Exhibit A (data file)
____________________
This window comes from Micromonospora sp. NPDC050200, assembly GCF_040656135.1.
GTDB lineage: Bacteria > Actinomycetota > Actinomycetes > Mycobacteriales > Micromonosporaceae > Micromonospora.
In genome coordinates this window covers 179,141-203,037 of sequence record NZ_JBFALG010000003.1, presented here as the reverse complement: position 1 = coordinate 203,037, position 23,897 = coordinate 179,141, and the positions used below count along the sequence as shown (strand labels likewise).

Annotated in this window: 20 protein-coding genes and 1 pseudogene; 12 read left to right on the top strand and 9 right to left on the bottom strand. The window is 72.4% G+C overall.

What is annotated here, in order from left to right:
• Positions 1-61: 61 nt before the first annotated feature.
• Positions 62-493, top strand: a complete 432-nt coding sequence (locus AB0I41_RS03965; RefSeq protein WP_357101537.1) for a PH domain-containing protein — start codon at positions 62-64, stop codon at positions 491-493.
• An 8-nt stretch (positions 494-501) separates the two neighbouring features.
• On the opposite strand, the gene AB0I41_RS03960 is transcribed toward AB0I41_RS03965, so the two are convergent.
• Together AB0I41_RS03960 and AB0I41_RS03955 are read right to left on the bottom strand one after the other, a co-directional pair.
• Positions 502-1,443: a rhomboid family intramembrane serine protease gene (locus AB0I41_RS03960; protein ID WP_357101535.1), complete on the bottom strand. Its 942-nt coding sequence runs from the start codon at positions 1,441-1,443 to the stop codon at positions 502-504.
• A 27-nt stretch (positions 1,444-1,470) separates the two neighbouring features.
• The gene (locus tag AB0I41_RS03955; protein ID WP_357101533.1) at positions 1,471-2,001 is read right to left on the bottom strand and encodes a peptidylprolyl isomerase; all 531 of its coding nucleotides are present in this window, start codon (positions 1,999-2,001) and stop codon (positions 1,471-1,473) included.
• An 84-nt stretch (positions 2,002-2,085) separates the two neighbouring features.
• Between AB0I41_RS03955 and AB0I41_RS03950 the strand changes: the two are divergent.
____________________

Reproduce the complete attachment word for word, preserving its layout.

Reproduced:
This window comes from Micromonospora sp. NPDC050200, assembly GCF_040656135.1.
GTDB lineage: Bacteria > Actinomycetota > Actinomycetes > Mycobacteriales > Micromonosporaceae > Micromonospora.
In genome coordinates this window covers 179,141-203,037 of sequence record NZ_JBFALG010000003.1, presented here as the reverse complement: position 1 = coordinate 203,037, position 23,897 = coordinate 179,141, and the positions used below count along the sequence as shown (strand labels likewise).

Annotated in this window: 20 protein-coding genes and 1 pseudogene; 12 read left to right on the top strand and 9 right to left on the bottom strand. The window is 72.4% G+C overall.

What is annotated here, in order from left to right:
• Positions 1-61: 61 nt before the first annotated feature.
• Positions 62-493, top strand: a complete 432-nt coding sequence (locus AB0I41_RS03965; RefSeq protein WP_357101537.1) for a PH domain-containing protein — start codon at positions 62-64, stop codon at positions 491-493.
• An 8-nt stretch (positions 494-501) separates the two neighbouring features.
• On the opposite strand, the gene AB0I41_RS03960 is transcribed toward AB0I41_RS03965, so the two are convergent.
• Together AB0I41_RS03960 and AB0I41_RS03955 are read right to left on the bottom strand one after the other, a co-directional pair.
• Positions 502-1,443: a rhomboid family intramembrane serine protease gene (locus AB0I41_RS03960; protein ID WP_357101535.1), complete on the bottom strand. Its 942-nt coding sequence runs from the start codon at positions 1,441-1,443 to the stop codon at positions 502-504.
• A 27-nt stretch (positions 1,444-1,470) separates the two neighbouring features.
• The gene (locus tag AB0I41_RS03955; protein ID WP_357101533.1) at positions 1,471-2,001 is read right to left on the bottom strand and encodes a peptidylprolyl isomerase; all 531 of its coding nucleotides are present in this window, start codon (positions 1,999-2,001) and stop codon (positions 1,471-1,473) included.
• An 84-nt stretch (positions 2,002-2,085) separates the two neighbouring features.
• Between AB0I41_RS03955 and AB0I41_RS03950 the strand changes: the two are divergent.